Andrew Lau:       Yeah.

Kate Toon:           Because it is worth it, and as you said you can get a link from your mom’s blog about cats-

Andrew Lau:       Yeah.

Kate Toon:           Which is great, thanks mom, or you can work hard to get an article on one of these premium websites. I love the way that it not necessarily about exactly what you do. You’ve got a few sideways or diagonal links in that are relevant, but not necessarily, “I am copywriter.” I like that.

Andrew Lau:       Yeah.

Kate Toon:           Yeah.

Andrew Lau:       Although, there is value in getting the links from the lower domain authority sites at the beginning. When you’re starting out, a little bit of something is better than absolutely nothing.

Kate Toon:           Oh, exactly. I’m very much about the mopping up the crumbs and it makes a whole biscuit. I’ve got lots of when I heard you say that. [inaudible 00:17:54] I’m only gonna go for sites with a domain authority over 40. I was like, oh God, I’ve not. I’ll take whatever I can get, but it’s about the effort.

Andrew Lau:       Yeah.

Kate Toon:           If I’m gonna get a link from a low quality site, maybe I won’t spend six hours writing a glorious article from that. I’ll just rush something off. But if I’m gonna get a link from some major magazine or whatever, I’ll put the time in.

Andrew Lau:       And that kind of thing is good for business, too.

Kate Toon:           It is, yeah.

Andrew Lau:       If you’re, I don’t know, if you’re in the homewares business, and you want to write for a website that’s all about homewares and the website has a domain authority of about 90, you want to frame yourself as an authority with that content on the homewares site, link back to your site, because it’s a funnel.

Kate Toon:           Yeah.

Andrew Lau:       It’s a link back. You’re getting the juice. You’re getting the traffic, then you’re getting the inquiries. It’s a win-win in every way.

Kate Toon:           It is, and it’s building that brand authority and that relevance as well.

Andrew Lau:       Yeah.

Kate Toon:           Awesome. You’re number one tip is yes, of course have the site, have the optimised content, but don’t underestimate the value of links ’cause that’s what can kind of help you skyrocket. Is that a good summary?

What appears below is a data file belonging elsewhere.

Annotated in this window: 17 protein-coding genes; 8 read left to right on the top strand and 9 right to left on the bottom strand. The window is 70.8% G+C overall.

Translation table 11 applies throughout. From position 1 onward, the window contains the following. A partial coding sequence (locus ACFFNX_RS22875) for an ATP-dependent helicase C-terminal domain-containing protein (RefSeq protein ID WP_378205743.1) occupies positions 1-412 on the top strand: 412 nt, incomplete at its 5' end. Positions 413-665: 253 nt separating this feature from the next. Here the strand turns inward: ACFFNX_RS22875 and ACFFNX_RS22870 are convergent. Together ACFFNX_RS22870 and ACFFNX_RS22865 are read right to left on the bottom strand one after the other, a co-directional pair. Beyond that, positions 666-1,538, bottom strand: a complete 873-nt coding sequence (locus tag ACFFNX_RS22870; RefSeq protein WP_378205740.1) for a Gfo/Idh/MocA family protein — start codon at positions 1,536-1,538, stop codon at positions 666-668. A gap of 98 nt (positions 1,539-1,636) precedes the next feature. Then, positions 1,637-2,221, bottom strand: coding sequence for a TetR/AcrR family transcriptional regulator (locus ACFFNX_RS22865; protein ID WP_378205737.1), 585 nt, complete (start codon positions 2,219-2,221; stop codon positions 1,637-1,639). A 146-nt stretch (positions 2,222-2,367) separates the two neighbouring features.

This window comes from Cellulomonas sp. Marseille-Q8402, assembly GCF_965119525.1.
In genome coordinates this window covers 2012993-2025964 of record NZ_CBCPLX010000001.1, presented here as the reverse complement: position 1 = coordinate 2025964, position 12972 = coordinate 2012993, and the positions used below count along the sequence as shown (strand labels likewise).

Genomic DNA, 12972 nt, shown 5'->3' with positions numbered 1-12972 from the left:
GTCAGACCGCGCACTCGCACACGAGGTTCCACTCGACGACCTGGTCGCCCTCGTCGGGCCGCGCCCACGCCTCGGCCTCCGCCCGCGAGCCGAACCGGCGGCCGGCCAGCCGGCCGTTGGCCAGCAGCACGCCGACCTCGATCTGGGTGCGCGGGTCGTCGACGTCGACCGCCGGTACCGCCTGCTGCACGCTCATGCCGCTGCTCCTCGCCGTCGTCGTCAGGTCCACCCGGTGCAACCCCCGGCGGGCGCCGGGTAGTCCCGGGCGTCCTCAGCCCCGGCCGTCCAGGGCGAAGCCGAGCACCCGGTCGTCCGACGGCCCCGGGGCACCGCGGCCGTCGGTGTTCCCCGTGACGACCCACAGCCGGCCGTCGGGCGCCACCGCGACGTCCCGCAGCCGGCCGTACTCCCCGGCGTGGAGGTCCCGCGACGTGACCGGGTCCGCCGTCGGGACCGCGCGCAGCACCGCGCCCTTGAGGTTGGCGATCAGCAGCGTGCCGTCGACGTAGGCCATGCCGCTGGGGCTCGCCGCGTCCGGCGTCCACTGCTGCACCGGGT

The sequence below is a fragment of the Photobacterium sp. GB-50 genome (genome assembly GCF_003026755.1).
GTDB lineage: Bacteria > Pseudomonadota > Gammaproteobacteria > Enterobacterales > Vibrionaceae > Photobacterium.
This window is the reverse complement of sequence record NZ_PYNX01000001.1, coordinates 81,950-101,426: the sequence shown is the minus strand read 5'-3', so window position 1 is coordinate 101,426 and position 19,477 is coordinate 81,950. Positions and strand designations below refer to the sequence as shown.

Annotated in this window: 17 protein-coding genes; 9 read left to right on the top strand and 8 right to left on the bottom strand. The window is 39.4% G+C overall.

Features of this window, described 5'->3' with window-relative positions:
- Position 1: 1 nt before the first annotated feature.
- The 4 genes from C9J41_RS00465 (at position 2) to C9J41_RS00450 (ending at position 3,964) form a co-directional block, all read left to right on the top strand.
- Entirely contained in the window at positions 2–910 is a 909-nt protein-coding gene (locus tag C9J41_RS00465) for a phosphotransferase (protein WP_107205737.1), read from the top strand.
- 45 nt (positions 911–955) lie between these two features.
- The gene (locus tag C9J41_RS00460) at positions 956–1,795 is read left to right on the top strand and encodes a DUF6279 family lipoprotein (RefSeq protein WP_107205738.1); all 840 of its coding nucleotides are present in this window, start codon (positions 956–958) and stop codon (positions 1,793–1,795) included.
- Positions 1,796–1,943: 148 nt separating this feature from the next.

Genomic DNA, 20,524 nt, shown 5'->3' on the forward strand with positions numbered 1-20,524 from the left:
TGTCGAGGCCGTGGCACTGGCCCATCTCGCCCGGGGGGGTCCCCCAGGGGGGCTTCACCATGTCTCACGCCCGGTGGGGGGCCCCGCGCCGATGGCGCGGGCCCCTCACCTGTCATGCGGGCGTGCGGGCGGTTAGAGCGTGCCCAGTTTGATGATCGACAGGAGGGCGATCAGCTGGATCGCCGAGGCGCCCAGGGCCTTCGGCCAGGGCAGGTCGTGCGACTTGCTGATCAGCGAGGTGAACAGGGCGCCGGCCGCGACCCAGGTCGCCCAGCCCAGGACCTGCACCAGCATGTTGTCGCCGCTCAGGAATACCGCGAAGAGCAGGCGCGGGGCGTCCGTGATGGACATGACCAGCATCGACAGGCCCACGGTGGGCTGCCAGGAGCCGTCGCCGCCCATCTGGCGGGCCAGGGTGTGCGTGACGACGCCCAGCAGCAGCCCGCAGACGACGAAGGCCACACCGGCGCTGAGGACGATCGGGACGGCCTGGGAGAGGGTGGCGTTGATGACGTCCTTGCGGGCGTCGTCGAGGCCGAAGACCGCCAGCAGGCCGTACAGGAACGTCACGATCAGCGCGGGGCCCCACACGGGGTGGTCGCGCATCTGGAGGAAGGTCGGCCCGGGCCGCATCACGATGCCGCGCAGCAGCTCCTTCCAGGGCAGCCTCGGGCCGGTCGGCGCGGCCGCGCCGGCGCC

Andrew Lau:       Yeah, totally. Yeah.

Kate Toon:           Awesome.

Andrew Lau:       I was gonna add another one. Have a Google my business listing.

Kate Toon:           Oh, yeah.

Andrew Lau:       ‘Cause so many people are like, oh, I’m scared someone’s gonna knock on my door. You don’t have to have your real address on there. You can have a virtual office address or something, but have a listing. That listing will help with the GEO location. If you want to be a copywriter in Melbourne, or copywriter Sydney, or homeware maker bling blong blah de blah, you’ve gotta have that listing, and then have some reviews on there. And then, again, your website will skyrocket.

Kate Toon:           Indeed. You can always set a service area. I’m gonna have to have an explicit rating on this podcast ’cause I think Andrew said bloody about seven times. That’s fine. I’m not gonna beat you up.

Andrew Lau:       [inaudible 00:19:52].

Kate Toon:           Now you’ve said it again! Stop saying it! God! Thank you. Well, Andrew Lau, thank you so much for coming on the Reality SEO podcast. Where can people find out more about … I know where they can find you. Right behind me. Tell us where we can find more about you.

Andrew Lau:       Well, if you do a Google search of Sydney copywriter or copywriter Sydney, or even copywriter, you may find me a position or two behind Kate Toon. Or you can just put in my URL, andrewlaucopywriter.com.

Kate Toon:           Awesome. Well, there we go. The student becomes the master. It’s been awesome to talk to you.

Andrew Lau:       That’s not true. That’s not true.

Kate Toon:           It is.

Andrew Lau:       You’re still the master.

Kate Toon:           It’s like karate kid. You’re like karate kid? Karate kid. I’m sensei, you’re … oh anyway. You know what I mean. You’re Ralph Macchio I think that’s what we’re saying at the end of the day.

Andrew Lau:       I’ll take that.

Kate Toon:           You’ll take that. Awesome. Thank you so much for listening. And if you enjoy this show, please feel free to leave a rating and review on iTunes, Stitcher, or wherever you heard it. Your review will help us with our iTunes optimization and help more people find this show. If you did like this episode, head to www.therecipeforseosuccess.com where you can learn more about Andrew, check out his website, and see the transcript for the show. Finally, if you haven’t already, head to the I Love SEO group with Kate Toon on Facebook where I share daily tips, advice, and general funny stuff. Hope to see you there. Thanks again for listening. Happy SEO-ing.